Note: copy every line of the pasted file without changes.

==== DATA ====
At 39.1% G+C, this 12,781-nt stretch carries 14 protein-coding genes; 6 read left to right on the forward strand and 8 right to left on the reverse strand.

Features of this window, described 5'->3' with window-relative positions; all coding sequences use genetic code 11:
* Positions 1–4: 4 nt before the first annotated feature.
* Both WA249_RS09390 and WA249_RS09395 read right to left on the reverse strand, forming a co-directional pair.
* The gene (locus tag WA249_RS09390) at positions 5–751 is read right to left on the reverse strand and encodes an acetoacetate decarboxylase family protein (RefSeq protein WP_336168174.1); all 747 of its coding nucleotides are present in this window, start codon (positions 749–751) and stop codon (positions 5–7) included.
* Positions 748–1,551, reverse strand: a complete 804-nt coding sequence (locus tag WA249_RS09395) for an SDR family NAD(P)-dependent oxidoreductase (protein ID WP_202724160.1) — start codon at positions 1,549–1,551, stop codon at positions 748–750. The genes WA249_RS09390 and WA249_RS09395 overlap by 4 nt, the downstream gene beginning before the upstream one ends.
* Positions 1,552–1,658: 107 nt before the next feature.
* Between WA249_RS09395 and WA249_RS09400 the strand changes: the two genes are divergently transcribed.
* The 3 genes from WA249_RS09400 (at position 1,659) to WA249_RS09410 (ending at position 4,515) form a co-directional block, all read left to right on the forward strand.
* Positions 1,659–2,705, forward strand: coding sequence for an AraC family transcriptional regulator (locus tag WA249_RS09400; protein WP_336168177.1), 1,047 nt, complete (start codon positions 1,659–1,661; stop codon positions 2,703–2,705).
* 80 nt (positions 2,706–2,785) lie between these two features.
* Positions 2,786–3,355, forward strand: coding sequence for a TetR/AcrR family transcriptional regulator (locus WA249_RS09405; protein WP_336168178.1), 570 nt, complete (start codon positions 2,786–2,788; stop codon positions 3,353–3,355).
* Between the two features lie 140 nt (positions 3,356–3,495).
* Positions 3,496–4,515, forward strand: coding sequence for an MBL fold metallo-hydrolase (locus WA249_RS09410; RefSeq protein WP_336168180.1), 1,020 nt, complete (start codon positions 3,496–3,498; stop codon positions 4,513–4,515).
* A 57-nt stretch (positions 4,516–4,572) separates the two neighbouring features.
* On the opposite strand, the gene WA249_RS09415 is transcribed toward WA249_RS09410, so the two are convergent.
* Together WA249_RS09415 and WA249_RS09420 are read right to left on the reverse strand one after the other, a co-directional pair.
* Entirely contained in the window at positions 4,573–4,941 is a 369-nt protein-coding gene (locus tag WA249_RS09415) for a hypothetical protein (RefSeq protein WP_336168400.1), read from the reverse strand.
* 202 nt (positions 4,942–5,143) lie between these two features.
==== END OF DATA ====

At 39.1% G+C, this 12,781-nt stretch carries 14 protein-coding genes; 6 read left to right on the forward strand and 8 right to left on the reverse strand.

Features of this window, described 5'->3' with window-relative positions; all coding sequences use genetic code 11:
* Positions 1–4: 4 nt before the first annotated feature.
* Both WA249_RS09390 and WA249_RS09395 read right to left on the reverse strand, forming a co-directional pair.
* The gene (locus tag WA249_RS09390) at positions 5–751 is read right to left on the reverse strand and encodes an acetoacetate decarboxylase family protein (RefSeq protein WP_336168174.1); all 747 of its coding nucleotides are present in this window, start codon (positions 749–751) and stop codon (positions 5–7) included.
* Positions 748–1,551, reverse strand: a complete 804-nt coding sequence (locus tag WA249_RS09395) for an SDR family NAD(P)-dependent oxidoreductase (protein ID WP_202724160.1) — start codon at positions 1,549–1,551, stop codon at positions 748–750. The genes WA249_RS09390 and WA249_RS09395 overlap by 4 nt, the downstream gene beginning before the upstream one ends.
* Positions 1,552–1,658: 107 nt before the next feature.
* Between WA249_RS09395 and WA249_RS09400 the strand changes: the two genes are divergently transcribed.
* The 3 genes from WA249_RS09400 (at position 1,659) to WA249_RS09410 (ending at position 4,515) form a co-directional block, all read left to right on the forward strand.
* Positions 1,659–2,705, forward strand: coding sequence for an AraC family transcriptional regulator (locus tag WA249_RS09400; protein WP_336168177.1), 1,047 nt, complete (start codon positions 1,659–1,661; stop codon positions 2,703–2,705).
* 80 nt (positions 2,706–2,785) lie between these two features.
* Positions 2,786–3,355, forward strand: coding sequence for a TetR/AcrR family transcriptional regulator (locus WA249_RS09405; protein WP_336168178.1), 570 nt, complete (start codon positions 2,786–2,788; stop codon positions 3,353–3,355).
* Between the two features lie 140 nt (positions 3,356–3,495).
* Positions 3,496–4,515, forward strand: coding sequence for an MBL fold metallo-hydrolase (locus WA249_RS09410; RefSeq protein WP_336168180.1), 1,020 nt, complete (start codon positions 3,496–3,498; stop codon positions 4,513–4,515).
* A 57-nt stretch (positions 4,516–4,572) separates the two neighbouring features.
* On the opposite strand, the gene WA249_RS09415 is transcribed toward WA249_RS09410, so the two are convergent.
* Together WA249_RS09415 and WA249_RS09420 are read right to left on the reverse strand one after the other, a co-directional pair.
* Entirely contained in the window at positions 4,573–4,941 is a 369-nt protein-coding gene (locus tag WA249_RS09415) for a hypothetical protein (RefSeq protein WP_336168400.1), read from the reverse strand.
* 202 nt (positions 4,942–5,143) lie between these two features.